An example of the odd chapter organization is Chapter 5: Intents, broadcast receivers, adapters, and the internet. So we talk about intents and broadcast receivers, then view-related database interaction (which is what ch. 6 is all about), and then network communication (as opposed to putting it in its own chapter). It is like I am learning everything out of order with constant references back and forth (like a to do list example followed by an earthquake example, then going back to a to do list example). This is why I said it's dense and organized like spaghetti with no clear beginning and end.
22 of 23 people found the following review helpful
Excellent introduction for new Android developers Dec 14 2008
By Jeffrey Smith - Published on Amazon.com
Format: Paperback Verified Purchase
The author clearly and concisely explains the fundamental aspects of Android programming. The coverage of Android topics is pretty comprehensive and the depth of coverage was just right for my needs. Mr. Meier provides some background information about mobile programming platforms in general, so the only real prerequisite for this book is familiarity with Java programming. The examples are also very informative and build new features incrementally, which keeps the focus on the most recently covered material, and reflects modern incremental development practices. This book, in conjunction with the excellent materials available online from Google, anddev.org and elsewhere, provide an effective staring point for developers looking to get started quickly on the Android platform.
20 of 22 people found the following review helpful
Probably worth reading, just isn't fantastic Jan. 7 2009
By Brian Williammee - Published on Amazon.com
Format: Paperback
At its worst, this book is a copy and paste of the android docs already available online. At its best, it is a paraphrase of the android docs already available online, with additional insight and code samples.

The extra insight is enough for me to be glad I bought it - it occasionally gave just enough additional perspective beyond the android web docs to make things "click" that I had not yet fully grokked. The code samples are useful, but the author himself says that they are sprinkled with bad habits, and I agree. He explains that it was for the sake of simplicity. I think it's more likely that he wrote the code, then wrote the section on best practices, and then realized that the code was suboptimal but had to meet a deadline.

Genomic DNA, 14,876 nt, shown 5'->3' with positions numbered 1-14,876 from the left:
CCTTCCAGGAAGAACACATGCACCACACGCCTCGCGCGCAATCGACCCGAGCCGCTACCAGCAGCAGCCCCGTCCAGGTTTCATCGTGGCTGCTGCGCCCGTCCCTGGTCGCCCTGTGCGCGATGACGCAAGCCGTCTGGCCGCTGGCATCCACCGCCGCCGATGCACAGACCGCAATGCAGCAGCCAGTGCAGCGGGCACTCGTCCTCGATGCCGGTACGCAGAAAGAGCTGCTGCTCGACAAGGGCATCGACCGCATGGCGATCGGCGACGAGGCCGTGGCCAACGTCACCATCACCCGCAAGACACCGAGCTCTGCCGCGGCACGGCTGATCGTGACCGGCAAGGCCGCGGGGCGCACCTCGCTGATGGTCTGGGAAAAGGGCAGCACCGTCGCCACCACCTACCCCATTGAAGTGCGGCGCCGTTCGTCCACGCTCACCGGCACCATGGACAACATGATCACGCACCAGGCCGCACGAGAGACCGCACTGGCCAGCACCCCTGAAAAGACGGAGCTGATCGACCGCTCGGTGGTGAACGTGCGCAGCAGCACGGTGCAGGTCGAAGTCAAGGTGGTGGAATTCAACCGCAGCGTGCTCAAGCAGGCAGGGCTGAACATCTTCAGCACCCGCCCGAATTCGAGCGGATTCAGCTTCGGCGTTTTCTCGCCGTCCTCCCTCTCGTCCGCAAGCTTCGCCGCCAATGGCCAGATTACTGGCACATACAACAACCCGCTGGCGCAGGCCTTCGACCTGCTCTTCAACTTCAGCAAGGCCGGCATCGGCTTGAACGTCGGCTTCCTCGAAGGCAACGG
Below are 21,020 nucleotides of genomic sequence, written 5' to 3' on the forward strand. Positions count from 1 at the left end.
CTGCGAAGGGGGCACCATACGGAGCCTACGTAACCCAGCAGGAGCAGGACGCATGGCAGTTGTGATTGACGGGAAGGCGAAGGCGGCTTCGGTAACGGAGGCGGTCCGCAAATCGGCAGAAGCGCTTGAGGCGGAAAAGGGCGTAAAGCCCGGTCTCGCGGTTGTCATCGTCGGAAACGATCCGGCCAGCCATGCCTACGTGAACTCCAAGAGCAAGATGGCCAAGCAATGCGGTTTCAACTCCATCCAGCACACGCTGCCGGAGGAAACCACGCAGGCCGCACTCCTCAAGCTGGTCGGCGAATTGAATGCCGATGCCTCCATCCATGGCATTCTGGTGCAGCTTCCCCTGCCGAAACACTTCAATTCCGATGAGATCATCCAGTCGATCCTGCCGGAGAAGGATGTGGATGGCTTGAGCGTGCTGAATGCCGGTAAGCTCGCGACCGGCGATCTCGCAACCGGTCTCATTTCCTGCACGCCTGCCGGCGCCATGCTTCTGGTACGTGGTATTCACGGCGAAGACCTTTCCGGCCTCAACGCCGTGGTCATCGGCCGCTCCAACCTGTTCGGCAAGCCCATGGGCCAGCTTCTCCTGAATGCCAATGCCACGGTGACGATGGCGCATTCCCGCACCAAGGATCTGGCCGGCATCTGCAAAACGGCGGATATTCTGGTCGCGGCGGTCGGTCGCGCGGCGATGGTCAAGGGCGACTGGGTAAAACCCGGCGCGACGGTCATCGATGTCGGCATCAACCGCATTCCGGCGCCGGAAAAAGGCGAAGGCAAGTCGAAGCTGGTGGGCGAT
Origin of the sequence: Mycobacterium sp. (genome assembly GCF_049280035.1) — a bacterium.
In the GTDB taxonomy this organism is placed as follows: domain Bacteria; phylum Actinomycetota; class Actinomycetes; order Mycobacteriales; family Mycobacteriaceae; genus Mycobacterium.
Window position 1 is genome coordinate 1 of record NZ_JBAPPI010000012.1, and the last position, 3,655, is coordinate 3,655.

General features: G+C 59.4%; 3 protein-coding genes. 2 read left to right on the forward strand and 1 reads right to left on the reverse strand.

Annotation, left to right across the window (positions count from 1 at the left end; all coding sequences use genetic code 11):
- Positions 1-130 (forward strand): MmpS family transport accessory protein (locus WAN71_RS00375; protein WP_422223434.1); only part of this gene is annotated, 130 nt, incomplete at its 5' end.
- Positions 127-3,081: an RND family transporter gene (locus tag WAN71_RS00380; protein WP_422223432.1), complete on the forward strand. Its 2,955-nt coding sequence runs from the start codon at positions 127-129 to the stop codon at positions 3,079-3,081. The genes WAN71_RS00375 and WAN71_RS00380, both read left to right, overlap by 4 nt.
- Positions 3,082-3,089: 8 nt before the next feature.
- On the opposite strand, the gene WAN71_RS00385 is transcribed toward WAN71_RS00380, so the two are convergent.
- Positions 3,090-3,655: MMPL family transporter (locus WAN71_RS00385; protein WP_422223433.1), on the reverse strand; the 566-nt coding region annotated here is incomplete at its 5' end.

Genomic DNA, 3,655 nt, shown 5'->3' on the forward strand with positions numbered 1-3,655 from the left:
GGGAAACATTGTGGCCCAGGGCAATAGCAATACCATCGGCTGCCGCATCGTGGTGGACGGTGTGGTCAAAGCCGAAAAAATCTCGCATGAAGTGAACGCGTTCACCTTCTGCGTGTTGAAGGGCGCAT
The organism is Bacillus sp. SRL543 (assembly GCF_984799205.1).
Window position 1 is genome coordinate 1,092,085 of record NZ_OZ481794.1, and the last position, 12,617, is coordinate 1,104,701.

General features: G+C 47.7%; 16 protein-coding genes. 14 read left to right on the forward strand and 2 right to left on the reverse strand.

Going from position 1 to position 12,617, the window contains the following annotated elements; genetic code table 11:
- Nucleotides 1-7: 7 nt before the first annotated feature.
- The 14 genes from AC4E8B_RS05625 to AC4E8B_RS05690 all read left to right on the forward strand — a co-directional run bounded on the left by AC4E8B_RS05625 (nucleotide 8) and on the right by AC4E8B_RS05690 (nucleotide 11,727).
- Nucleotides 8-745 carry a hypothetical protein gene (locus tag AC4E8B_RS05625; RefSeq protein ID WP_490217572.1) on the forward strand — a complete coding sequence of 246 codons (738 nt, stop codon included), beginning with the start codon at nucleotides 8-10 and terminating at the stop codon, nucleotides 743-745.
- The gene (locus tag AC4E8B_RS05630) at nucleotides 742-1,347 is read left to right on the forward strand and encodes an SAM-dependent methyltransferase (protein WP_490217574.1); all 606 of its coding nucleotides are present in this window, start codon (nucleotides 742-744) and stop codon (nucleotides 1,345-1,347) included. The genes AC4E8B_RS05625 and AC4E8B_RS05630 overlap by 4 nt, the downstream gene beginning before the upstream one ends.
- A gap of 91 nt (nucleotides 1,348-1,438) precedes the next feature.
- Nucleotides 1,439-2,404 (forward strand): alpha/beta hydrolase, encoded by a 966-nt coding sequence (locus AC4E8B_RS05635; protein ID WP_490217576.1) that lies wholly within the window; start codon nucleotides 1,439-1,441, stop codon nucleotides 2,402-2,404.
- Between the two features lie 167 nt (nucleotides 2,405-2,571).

In summary, worth my money and my time, but not truly impressed.
15 of 17 people found the following review helpful
Required Entry Reading Dec 16 2008
By Amazon Customer - Published on Amazon.com
Format: Paperback Verified Purchase
I was struggling with Android documentation (there is a lot of it but can be improved a lot, although the Notepad examples are very good) trying to understand the programming concepts for G1. So I got this book on pre-order and it was worth waiting for. Plenty of examples, code snippets, very good and clean explanations. I like author's approach of taking an application (Earthquake) through a series of improvements, so you can learn it gradually, from simple to more complex (and sophisticated) approach.
It is hard to cover a massive SDK in 400 pages but it is enough to learn basics and then start digging with some understanding and confidence into the on-line documentation. I am recommending this book to anybody who wants to learn the principles of G1 platform programming. Great job Reto!
6 of 6 people found the following review helpful
O.k., but has some gaps Feb. 7 2009
By A bookworm - Published on Amazon.com
Format: Paperback Verified Purchase
It seems the book was written before the first release of Android was actually finished - it contains numerous references to nonexistent/changed Java entities (although the author does identify and point these out).
I would recommend this book for the absolute beginner, but for more experienced Java programmers you can probably get even better information freely by searching Android online forums and by also looking through Google's Android code samples on the Android project homepage.